Saturday, June 23, 2018
Business

Saks Fifth Avenue store in WestShore Plaza to close in May

TAMPA — Saks Fifth Avenue, the upscale department store credited with putting Tampa Bay on the map of luxury retailers, is closing after 15 years.

The New York-based retailer said Tuesday that its location at WestShore Plaza was falling short of company sales goals and will close May 4. In its place will go a flagship store for Dick's Sporting Goods, scheduled to open sometime early next year.

Saks had five more years left on its lease but worked with WestShore's owner, Glimcher Realty Trust, to leave early and allow time for Dick's to gut and remodel the store as quickly as possible.

Saks' closure reflects the mall's ongoing difficulty in competing with the more ritzy and newer International Plaza up the street. Many of WestShore's more middle-class shoppers have never stepped foot into Saks, let alone bought any of the high-end designer merchandise.

Mall officials said the departure was less about the area's ability to support a luxury retailer and more about the company's shift in strategy to focus on profitable stores. Ultimately, getting a fresh, lower-brow retailer like Dick's could help drive more traffic to the center.

"If Saks is not happy with their sales, then we are not happy with their sales," said WestShore Plaza general manager Jay Botsch. "We want a productive anchor."

While local business leaders lamented the loss of the brand, gaining another Dick's Sporting Goods would increase business for other retailers in the area of West Shore and Kennedy boulevards. Dick's also has stores in Brandon, Citrus Park, Countryside and Wesley Chapel.

"I think Dick's will appeal to a broader set of demographics, which is good for the business district. It will bring more people into WestShore," said Ron Rotella, director of the West­Shore Alliance. "It's unfortunate Saks is closing, but it doesn't leave the business district without national brands."

Saks opened at WestShore in late 1998 as part of an ambitious expansion and upgrade to the area's oldest mall. It was the first full-line Saks Fifth Avenue store on Florida's west coast and a symbol that Tampa Bay had finally arrived as a major retail market. For high-end shoppers, it became a huge source of pride. Tampa Bay didn't have everything but, "Wow, it had a Saks!"

News of the closure came as sad but not surprising to customers like Carol Osborne, a marketing professor at the University of South Florida. She never bought much there but liked the fact that Tampa was sophisticated enough to warrant a location. She remembers the buzz when it first opened and drew enthusiastic crowds.

"We had nothing fancy schmancy. We didn't have anything but Jacobson's," she said. "I was so thankful we finally had a place to get some fun brands, like Gucci, and good makeup."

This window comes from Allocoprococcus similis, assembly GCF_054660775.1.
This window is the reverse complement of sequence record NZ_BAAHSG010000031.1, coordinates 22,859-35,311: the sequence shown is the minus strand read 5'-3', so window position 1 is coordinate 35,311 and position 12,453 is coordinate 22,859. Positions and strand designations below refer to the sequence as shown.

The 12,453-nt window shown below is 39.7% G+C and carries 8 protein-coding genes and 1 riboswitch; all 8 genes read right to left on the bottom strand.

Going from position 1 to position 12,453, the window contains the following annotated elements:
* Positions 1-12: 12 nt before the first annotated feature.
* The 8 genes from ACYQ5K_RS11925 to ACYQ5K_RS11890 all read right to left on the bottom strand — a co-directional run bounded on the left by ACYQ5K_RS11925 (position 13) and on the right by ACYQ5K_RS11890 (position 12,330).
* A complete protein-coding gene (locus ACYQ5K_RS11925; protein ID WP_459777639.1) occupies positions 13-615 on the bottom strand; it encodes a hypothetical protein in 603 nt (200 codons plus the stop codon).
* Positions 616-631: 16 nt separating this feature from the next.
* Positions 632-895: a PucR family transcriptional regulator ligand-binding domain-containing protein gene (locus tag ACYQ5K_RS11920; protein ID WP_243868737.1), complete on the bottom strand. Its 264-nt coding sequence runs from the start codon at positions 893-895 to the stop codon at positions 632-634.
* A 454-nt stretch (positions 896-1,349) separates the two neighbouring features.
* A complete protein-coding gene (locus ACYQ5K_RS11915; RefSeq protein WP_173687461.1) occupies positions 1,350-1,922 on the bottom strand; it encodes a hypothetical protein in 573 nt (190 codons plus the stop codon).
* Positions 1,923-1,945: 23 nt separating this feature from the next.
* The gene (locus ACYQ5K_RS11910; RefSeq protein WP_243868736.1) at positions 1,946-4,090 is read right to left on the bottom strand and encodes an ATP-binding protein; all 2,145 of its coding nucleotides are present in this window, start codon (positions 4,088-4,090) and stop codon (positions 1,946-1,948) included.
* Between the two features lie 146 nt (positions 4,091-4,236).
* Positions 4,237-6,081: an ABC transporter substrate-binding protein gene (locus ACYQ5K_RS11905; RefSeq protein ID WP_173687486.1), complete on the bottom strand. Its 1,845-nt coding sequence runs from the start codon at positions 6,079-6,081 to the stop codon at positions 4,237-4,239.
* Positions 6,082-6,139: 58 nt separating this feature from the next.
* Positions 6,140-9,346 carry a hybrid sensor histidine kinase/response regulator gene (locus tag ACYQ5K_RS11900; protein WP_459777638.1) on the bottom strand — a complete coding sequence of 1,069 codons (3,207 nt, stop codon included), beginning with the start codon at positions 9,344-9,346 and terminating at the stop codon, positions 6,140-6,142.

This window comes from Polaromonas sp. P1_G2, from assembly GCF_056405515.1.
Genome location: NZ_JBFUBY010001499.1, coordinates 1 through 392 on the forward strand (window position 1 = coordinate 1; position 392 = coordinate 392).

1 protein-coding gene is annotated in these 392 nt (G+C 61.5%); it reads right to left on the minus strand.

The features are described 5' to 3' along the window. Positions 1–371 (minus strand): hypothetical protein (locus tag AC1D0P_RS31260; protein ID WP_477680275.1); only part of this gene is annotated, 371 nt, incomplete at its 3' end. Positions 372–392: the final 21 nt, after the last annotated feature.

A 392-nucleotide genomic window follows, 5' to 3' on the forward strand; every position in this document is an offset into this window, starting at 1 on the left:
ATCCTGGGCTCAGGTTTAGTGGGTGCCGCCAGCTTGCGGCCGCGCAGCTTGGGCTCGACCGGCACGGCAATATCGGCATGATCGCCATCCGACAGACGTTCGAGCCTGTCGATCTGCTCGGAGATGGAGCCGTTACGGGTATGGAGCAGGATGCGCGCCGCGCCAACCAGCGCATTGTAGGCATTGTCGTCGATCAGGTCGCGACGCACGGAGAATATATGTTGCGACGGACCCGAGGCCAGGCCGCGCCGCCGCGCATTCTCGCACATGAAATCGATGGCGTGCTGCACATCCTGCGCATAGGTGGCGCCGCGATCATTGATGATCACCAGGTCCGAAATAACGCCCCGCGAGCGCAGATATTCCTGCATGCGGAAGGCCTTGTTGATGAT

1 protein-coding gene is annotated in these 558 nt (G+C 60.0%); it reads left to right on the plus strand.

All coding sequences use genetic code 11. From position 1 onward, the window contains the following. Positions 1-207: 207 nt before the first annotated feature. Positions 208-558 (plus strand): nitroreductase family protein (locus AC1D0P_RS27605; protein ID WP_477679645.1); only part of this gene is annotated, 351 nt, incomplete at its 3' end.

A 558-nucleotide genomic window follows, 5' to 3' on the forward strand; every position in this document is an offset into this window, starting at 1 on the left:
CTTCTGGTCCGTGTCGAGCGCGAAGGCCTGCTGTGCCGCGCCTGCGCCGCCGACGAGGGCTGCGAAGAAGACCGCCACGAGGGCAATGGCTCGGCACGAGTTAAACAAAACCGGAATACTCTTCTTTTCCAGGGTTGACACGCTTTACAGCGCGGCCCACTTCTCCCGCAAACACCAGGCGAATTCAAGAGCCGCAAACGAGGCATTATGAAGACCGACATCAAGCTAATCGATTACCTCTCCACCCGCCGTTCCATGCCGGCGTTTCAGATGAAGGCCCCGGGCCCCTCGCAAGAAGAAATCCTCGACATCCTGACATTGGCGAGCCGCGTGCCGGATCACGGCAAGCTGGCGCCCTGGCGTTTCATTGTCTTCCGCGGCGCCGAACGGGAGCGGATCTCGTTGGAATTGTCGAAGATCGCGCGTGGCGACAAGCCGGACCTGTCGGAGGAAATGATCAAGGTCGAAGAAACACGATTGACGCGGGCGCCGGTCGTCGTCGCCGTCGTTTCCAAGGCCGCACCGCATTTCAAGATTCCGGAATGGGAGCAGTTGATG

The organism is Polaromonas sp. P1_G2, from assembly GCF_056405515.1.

Three years later, however, International Plaza opened about a mile away with even more upscale Neiman Marcus, Nordstrom and Lord & Taylor, which eventually closed. Osborne wondered why Saks didn't join them and figured then the store was doomed. Nordstrom, with its great service but more reasonable prices, became her retail darling.

"A new guy came to town and I dumped them,'' she said.

In the long-term, she thinks Dick's will be a better match than Saks for the store's other less upscale anchors: Sears, JCPenney and Macy's.

Saks' closure comes amid major changes for the New York-based luxury chain. Its Dallas store is closing in June, followed by its Stamford, Conn., store early next year. It's also adding stores, most notably nearby in Sarasota where an 80,000-square-foot store is opening at The Mall at University Town Center in October 2014. It will replace an existing smaller store in Sarasota.

Saks officials would not comment on whether the decision to close the Tampa Saks was related to the new Sarasota store. CEO Steve Sadove said in a statement the closing was in line with the company's strategy to direct the company's resources to the most productive stores.

"We regularly assess the productivity, profitability, and potential of each of our stores and may determine that a closing is appropriate from time to time," he said.

The Tampa Saks will not have a clearance sale because the store is closing in less than two weeks. Merchandise will be transferred to other locations.

Saks operates nine other Saks Fifth Avenue stores throughout Florida and a total of 43 stores nationwide. It also has 66 Saks Fifth Avenue Off 5th stores, including one at the Ellenton Premium Outlets.

The approximately 105 part-time and full-time employees in Tampa will be transferred to other Saks locations or given severance packages.

The new Dick's Sporting Goods will be a flagship store with more interactive and experience-driven displays. It's part of the Pittsburgh-based retailer's push to add more stores nationwide, including about 40 this year. Florida's 21st location opened in Jacksonville in late March.

The store will open across from Sports Authority, one of its main competitors. A Sports Authority manager said Tuesday that his store did not plan to close. However, he was unaware of the plans for Dick's Sporting Goods and deferred comment to corporate officials, who did not return a phone call.

Susan Thurston can be reached at [email protected] or (813) 225-3110.

 
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